Cycling Hains Point

Hains Point, Washington, DC, April 2012

April 29, 2012, Washington, DC: Over by the Tidal Basin and the Jefferson Memorial is a long, narrow slice of land, an island actually, that juts south between the Potomac River and the Washington Channel. Hains Point, home of East Potomac Park, is named after Peter Conover Hains, a major in the Army Corps of Engineers who served as chief engineer on the Potomac and Anacostia rivers during the 1880s. Hains is credited with designing the Tidal Basin, and for good reason: He did it to eliminate the awful stench of this marshy area here at the entry to the nation’s capital.

Thank goodness for that, because the smells beckoning me around the perimeter of this point today on my bicycle are to die for.

I’m motivated this afternoon by the smell of BBQ — first at King Ribs on the Southwest waterfront and then again and again as I circle Hains Point while families fire up the grills out there for birthday parties and Sunday celebrations. Before I know it, I am sprinting, if only because I’m motivated by the promise of a good meal on a sunny afternoon. I’m suddenly pedaling my heart out trying to keep pace with the dozens of athletes clad in lycra, bent intently over their handlebars, flying by.

Hains Point is a tremendous place for exercise. In addition to this quiet one-way road around the perimeter of the point, there’s a public golf course here that we’re circling, as well as a public 50-meter outdoor swimming pool, a mini golf course, and several busy tennis courts. When I left the Northwest side of this city, one of the things I missed most was easy access to Rock Creek Park, but Hains Point is our equivalent on the south side of the city: a wide open space in the middle of a major metropolis.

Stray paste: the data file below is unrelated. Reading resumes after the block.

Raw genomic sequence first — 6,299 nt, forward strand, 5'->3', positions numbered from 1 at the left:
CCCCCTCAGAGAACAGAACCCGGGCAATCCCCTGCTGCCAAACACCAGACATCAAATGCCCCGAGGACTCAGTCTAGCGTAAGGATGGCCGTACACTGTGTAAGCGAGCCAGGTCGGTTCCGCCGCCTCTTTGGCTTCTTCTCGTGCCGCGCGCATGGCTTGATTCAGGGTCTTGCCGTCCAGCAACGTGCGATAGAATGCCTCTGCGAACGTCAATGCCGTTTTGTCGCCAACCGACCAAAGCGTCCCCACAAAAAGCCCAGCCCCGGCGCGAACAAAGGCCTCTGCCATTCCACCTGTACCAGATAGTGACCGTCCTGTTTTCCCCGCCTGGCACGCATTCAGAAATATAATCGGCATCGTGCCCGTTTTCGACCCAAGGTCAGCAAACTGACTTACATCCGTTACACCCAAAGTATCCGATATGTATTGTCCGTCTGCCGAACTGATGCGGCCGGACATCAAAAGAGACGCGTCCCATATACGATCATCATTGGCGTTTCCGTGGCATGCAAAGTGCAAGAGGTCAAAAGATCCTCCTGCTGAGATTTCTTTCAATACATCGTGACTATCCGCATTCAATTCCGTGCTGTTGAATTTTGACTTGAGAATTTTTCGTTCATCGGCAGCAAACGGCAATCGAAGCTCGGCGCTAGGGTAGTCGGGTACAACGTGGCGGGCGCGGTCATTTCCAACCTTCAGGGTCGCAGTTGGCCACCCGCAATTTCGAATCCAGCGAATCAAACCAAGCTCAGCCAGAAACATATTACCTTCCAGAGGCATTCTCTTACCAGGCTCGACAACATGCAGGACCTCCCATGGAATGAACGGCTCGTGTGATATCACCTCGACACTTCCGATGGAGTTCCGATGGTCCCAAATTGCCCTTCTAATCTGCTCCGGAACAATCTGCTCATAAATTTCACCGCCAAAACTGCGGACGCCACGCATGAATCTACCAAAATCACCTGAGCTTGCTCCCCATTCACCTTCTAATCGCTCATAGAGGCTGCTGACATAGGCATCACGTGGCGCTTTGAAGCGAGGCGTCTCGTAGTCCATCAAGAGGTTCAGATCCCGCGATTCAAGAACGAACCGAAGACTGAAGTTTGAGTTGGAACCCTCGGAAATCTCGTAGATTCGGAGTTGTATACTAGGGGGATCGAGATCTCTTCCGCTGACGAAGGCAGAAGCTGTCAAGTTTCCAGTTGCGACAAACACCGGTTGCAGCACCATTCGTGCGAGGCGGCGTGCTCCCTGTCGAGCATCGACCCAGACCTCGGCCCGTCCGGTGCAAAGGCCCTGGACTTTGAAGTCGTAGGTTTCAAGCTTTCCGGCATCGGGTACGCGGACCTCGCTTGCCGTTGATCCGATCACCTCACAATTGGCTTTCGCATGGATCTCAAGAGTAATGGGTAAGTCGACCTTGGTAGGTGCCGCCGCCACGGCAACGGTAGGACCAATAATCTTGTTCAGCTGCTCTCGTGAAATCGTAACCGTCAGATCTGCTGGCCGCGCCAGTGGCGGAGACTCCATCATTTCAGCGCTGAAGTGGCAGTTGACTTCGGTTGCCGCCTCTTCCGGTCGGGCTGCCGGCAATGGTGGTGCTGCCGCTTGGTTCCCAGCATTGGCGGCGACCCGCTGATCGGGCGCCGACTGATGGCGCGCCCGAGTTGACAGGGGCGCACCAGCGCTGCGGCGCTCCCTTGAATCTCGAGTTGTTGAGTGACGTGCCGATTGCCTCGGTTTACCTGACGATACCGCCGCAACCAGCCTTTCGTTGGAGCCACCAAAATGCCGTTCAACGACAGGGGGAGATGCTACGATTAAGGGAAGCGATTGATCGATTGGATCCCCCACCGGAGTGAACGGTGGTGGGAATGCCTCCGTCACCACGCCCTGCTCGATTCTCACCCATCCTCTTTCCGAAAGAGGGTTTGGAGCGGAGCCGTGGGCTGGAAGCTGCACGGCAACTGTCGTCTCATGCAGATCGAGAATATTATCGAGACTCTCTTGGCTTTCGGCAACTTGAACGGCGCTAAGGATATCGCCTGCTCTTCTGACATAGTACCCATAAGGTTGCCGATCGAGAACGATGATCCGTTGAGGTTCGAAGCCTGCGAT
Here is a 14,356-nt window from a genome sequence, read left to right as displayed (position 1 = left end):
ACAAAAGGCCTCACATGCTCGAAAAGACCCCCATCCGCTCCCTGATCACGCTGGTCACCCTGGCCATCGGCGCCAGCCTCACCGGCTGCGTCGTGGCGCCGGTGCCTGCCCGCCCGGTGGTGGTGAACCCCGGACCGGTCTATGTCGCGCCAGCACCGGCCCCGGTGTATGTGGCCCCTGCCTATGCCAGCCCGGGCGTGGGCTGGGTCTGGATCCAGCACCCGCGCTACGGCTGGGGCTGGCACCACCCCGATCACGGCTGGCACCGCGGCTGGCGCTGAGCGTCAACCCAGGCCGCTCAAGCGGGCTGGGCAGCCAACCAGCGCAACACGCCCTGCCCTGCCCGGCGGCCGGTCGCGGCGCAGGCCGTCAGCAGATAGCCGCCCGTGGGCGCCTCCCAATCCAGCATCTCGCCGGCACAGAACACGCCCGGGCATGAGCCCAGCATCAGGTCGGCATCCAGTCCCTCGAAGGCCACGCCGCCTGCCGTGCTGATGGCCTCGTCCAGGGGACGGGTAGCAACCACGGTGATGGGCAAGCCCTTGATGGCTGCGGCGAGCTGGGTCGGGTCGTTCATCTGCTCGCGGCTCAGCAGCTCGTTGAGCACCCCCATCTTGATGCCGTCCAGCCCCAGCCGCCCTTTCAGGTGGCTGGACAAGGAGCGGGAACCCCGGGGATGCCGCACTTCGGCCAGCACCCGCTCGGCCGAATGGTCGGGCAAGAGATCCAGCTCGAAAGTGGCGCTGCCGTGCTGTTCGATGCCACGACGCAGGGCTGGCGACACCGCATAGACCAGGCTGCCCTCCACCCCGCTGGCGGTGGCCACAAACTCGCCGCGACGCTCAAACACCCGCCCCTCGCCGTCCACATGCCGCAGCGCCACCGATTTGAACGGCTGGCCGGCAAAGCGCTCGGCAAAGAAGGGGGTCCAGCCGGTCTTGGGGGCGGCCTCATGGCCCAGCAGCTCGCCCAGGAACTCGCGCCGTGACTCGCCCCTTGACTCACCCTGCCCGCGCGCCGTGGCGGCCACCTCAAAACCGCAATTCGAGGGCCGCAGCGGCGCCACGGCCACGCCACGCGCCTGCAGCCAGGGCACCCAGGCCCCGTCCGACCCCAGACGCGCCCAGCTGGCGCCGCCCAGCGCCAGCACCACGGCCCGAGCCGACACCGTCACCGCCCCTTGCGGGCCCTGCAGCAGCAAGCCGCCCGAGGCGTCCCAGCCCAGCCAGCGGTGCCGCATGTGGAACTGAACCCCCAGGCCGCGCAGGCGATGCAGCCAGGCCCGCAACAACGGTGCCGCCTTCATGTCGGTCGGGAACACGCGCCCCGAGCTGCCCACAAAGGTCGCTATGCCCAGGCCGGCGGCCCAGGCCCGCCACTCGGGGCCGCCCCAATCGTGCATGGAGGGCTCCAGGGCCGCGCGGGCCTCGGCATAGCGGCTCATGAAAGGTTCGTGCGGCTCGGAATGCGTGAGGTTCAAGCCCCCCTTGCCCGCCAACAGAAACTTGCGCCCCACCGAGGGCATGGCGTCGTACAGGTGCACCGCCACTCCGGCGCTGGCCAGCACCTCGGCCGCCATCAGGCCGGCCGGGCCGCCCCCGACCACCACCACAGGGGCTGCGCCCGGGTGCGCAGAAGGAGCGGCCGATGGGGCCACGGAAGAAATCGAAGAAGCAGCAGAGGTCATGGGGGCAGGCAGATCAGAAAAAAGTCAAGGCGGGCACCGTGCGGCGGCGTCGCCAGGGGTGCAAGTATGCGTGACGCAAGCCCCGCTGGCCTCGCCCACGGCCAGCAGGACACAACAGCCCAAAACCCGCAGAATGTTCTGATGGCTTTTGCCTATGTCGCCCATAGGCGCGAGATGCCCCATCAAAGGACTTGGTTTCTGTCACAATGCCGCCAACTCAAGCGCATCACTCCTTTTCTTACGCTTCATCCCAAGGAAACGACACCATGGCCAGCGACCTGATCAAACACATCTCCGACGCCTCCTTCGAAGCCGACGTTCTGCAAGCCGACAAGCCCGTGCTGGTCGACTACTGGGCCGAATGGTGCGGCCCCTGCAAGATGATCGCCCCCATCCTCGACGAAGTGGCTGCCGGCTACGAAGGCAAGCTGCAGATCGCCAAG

People on foot and on bicycle far outnumber cars here, and the lack of traffic gives me a good opportunity to check out the views — east across the Washington Channel to Ft. McNair, then south at the point overlooking the confluence of the Anacostia and the Potomac rivers, and finally west to planes landing at Reagan airport over in Virginia.

It’s clear as day here why I find it so impossible to exercise indoors: There is too much to see in Washington. We’ve got major attractions in our backyard all along our regular routes.

I cycle home back through Southwest, coasting through the fish market and back past King Ribs. I head into Southeast, taking a detour around Nationals Park where Joel Osteen’s prep team is doing a soundcheck a few hours before the evening’s big event. I take the long way back to Capitol Hill, clanking along the waterfront bridge that now connects the ballpark to the rest of the Navy Yard.

Somewhere along the ride, the south side of this city became my favorite part.

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